Among the victors four main groups may be roughly distinguished. Each has a particular set of principles to advance, and a particular set of interests to guard, in the proposed religious settlement; and each is not only influenced in its whole policy by the interests, but, in varying degrees, takes the colour of its political thinking from the principles.
Three of the groups fall under the general designation of Puritan; the fourth stands apart, for its guiding principle is secular, not religious, and its interest in the ecclesiastical settlement, while lively, is negative.
The first of the three religious groups, the Presbyterian, had led the attack on absolutism and dominated the earlier phases of the struggle with Charles. Though it had lost the military ascendancy it once possessed, it could still generally command a majority in Parliament, and it hoped with or without Scottish aid to effect a settlement of the kingdom in its own interests.
It stood for adherence to the Covenant, the establishment of Presbyterianism on the general lines laid down by the Westminster Assembly, and the suppression of every other doctrine and order.
It was opposed to toleration, and was in general less interested in liberty than in reform.
Its alliance with the Scots was its potential military strength and its actual political weakness, for in moments when national feeling ran high its majority in Parliament became a minority.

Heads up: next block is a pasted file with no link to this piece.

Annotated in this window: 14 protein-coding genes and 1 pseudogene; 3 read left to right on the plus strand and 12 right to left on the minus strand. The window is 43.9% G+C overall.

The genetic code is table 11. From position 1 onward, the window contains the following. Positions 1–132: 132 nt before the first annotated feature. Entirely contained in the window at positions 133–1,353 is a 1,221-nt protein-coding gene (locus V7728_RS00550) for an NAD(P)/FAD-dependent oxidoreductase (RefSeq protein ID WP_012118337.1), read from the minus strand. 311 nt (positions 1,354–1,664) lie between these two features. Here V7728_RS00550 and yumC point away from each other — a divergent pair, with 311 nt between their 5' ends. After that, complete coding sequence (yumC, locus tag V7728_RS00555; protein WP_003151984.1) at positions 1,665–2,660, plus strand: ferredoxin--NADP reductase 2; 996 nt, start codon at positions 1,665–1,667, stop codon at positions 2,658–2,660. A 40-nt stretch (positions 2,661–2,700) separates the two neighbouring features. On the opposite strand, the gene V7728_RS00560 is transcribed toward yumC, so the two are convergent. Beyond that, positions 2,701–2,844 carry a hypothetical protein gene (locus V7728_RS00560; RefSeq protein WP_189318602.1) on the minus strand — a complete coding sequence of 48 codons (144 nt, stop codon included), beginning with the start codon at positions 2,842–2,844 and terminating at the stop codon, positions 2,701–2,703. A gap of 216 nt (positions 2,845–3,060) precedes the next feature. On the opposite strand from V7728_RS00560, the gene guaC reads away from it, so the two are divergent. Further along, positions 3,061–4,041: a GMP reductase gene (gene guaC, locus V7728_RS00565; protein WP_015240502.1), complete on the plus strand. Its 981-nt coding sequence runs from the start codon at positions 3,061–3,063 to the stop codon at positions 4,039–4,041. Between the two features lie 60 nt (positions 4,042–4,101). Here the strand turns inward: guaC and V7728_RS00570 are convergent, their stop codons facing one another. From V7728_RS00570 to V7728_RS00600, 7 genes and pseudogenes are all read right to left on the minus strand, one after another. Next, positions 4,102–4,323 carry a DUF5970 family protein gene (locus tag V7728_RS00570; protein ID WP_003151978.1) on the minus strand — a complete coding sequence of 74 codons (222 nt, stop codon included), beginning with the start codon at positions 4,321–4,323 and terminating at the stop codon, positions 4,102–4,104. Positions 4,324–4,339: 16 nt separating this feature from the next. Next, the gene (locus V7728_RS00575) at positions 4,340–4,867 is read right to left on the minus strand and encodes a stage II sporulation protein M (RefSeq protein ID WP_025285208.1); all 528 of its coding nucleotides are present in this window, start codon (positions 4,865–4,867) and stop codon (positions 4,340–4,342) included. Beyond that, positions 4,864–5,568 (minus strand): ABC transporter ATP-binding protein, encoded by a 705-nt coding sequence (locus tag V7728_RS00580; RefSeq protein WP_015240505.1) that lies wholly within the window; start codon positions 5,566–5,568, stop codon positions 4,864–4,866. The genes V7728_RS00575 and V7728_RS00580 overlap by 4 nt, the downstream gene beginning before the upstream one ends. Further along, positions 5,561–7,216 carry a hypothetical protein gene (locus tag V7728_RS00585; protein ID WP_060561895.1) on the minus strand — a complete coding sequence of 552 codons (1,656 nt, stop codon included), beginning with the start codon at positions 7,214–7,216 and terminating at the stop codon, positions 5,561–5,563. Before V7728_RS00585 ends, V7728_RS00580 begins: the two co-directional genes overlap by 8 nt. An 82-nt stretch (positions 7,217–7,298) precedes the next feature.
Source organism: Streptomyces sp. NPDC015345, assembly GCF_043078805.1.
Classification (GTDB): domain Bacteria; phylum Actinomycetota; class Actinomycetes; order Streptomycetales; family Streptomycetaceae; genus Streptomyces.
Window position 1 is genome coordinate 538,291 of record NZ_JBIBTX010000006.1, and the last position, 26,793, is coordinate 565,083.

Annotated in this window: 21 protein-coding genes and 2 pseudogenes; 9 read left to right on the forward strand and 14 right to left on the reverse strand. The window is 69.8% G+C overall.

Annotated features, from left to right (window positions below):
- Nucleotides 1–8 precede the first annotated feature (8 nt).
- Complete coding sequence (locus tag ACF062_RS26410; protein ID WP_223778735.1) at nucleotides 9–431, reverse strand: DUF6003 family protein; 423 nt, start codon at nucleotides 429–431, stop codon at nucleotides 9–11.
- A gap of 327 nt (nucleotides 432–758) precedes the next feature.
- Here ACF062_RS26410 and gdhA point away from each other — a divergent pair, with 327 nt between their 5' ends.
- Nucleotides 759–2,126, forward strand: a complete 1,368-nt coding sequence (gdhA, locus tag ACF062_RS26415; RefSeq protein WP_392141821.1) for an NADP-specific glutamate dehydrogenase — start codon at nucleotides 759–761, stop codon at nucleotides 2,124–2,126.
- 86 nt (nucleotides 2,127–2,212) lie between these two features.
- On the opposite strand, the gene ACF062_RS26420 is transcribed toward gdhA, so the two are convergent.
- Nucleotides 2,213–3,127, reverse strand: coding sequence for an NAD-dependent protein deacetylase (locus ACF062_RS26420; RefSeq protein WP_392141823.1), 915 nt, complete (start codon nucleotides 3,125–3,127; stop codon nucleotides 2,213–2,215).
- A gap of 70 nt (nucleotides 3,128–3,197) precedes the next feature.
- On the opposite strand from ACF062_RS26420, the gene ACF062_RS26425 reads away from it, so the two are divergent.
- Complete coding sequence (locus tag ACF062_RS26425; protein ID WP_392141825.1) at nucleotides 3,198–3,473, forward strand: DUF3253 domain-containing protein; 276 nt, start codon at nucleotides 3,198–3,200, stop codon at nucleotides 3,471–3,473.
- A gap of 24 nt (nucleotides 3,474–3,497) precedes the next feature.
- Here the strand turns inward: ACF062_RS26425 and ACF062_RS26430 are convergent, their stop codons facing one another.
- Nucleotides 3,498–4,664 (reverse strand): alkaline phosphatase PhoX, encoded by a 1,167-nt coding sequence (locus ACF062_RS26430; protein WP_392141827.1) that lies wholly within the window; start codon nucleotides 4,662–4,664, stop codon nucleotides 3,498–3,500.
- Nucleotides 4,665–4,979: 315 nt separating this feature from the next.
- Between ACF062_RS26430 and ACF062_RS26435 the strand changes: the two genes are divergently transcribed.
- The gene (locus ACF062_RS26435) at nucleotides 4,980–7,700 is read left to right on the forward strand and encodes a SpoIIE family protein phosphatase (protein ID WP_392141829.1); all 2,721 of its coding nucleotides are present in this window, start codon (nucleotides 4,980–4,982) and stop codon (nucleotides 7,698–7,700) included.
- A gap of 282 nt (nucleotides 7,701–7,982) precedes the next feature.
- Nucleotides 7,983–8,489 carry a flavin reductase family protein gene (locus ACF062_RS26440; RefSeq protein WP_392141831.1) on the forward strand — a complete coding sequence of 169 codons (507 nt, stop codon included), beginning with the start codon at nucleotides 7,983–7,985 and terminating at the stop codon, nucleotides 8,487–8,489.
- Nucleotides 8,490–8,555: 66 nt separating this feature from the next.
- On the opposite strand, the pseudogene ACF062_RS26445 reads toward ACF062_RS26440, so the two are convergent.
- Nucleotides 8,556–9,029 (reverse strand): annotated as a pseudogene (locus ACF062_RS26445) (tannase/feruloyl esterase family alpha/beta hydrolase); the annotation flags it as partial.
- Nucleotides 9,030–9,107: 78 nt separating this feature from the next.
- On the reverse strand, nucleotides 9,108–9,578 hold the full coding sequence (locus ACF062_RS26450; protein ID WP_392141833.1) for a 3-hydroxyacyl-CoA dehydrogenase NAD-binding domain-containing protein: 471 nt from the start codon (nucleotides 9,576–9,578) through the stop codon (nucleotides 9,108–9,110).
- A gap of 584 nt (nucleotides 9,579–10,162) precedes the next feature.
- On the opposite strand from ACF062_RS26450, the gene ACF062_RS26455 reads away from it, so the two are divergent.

But English Presbyterianism is not to be confounded with Scottish. Few indeed wished to see the Scottish church duplicated in England. Not only did the Presbyterian Party in Parliament rely on the Erastians to make its majority effective; its own adherents as Baillie and his fellow Commissioners had lamented were tainted with Erastianism.Top 10% Absolutely Positively the Best 30 Death Penalty Websites on the Internet (Top 1%) Death Penalty Information Center Probably the single most comprehensive and authoritative internet rersource on the death penalty, including hundreds of anti-death penalty articles, essays, and quotes on issues of deterrence, cost, execution of the innocent, racism, public opinion, women, juveniles.
Crowd management is defined as techniques used to manage lawful public assemblies before, during, and after an event for the purpose of maintaining the event's lawful status.
Crowd management can be accomplished in part through coordination with event planners and group leaders, permit monitoring, and past event critiques. If a crime is occurring.
and Control APPENDIX B Crowd Management Intervention and Control Strategies Situation Lawful Assembly Free Speech and assembly are protected First Amendment activities. and without authority of law. action may be taken to stop it prior to a Dispersal Order being given.: Speeches Picketing Marches Public assemblies.
CHAPTER 40B UNIT APARTMENTS COMING. Stoughton residents may have breathed a sigh of relief when the old dilapidated Kennedy property across .